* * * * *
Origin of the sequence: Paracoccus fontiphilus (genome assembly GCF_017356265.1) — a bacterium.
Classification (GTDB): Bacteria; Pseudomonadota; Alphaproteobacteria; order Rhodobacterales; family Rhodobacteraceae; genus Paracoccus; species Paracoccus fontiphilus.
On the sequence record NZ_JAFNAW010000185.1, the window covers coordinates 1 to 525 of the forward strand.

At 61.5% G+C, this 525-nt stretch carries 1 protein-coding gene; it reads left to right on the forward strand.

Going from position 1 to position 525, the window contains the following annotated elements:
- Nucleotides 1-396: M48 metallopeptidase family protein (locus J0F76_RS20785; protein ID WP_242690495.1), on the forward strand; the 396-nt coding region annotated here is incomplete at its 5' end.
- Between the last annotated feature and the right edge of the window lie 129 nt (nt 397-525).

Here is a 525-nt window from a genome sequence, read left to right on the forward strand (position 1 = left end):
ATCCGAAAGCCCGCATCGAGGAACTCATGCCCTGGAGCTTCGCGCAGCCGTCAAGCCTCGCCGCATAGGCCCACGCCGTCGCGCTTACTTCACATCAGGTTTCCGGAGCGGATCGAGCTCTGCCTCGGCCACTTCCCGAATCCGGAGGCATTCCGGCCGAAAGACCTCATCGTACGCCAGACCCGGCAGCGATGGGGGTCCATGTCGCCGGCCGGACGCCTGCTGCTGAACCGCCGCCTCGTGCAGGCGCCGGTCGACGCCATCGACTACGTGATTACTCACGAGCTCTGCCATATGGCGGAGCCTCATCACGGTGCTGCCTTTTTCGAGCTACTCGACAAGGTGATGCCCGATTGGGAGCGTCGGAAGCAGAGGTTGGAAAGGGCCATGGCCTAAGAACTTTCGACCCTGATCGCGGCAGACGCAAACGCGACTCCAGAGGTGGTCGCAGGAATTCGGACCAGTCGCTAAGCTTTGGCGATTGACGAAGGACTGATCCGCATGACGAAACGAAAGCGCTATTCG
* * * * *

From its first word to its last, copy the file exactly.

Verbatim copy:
Origin of the sequence: Paracoccus fontiphilus (genome assembly GCF_017356265.1) — a bacterium.
Classification (GTDB): Bacteria; Pseudomonadota; Alphaproteobacteria; order Rhodobacterales; family Rhodobacteraceae; genus Paracoccus; species Paracoccus fontiphilus.
On the sequence record NZ_JAFNAW010000185.1, the window covers coordinates 1 to 525 of the forward strand.

At 61.5% G+C, this 525-nt stretch carries 1 protein-coding gene; it reads left to right on the forward strand.

Going from position 1 to position 525, the window contains the following annotated elements:
- Nucleotides 1-396: M48 metallopeptidase family protein (locus J0F76_RS20785; protein ID WP_242690495.1), on the forward strand; the 396-nt coding region annotated here is incomplete at its 5' end.
- Between the last annotated feature and the right edge of the window lie 129 nt (nt 397-525).

Here is a 525-nt window from a genome sequence, read left to right on the forward strand (position 1 = left end):
ATCCGAAAGCCCGCATCGAGGAACTCATGCCCTGGAGCTTCGCGCAGCCGTCAAGCCTCGCCGCATAGGCCCACGCCGTCGCGCTTACTTCACATCAGGTTTCCGGAGCGGATCGAGCTCTGCCTCGGCCACTTCCCGAATCCGGAGGCATTCCGGCCGAAAGACCTCATCGTACGCCAGACCCGGCAGCGATGGGGGTCCATGTCGCCGGCCGGACGCCTGCTGCTGAACCGCCGCCTCGTGCAGGCGCCGGTCGACGCCATCGACTACGTGATTACTCACGAGCTCTGCCATATGGCGGAGCCTCATCACGGTGCTGCCTTTTTCGAGCTACTCGACAAGGTGATGCCCGATTGGGAGCGTCGGAAGCAGAGGTTGGAAAGGGCCATGGCCTAAGAACTTTCGACCCTGATCGCGGCAGACGCAAACGCGACTCCAGAGGTGGTCGCAGGAATTCGGACCAGTCGCTAAGCTTTGGCGATTGACGAAGGACTGATCCGCATGACGAAACGAAAGCGCTATTCG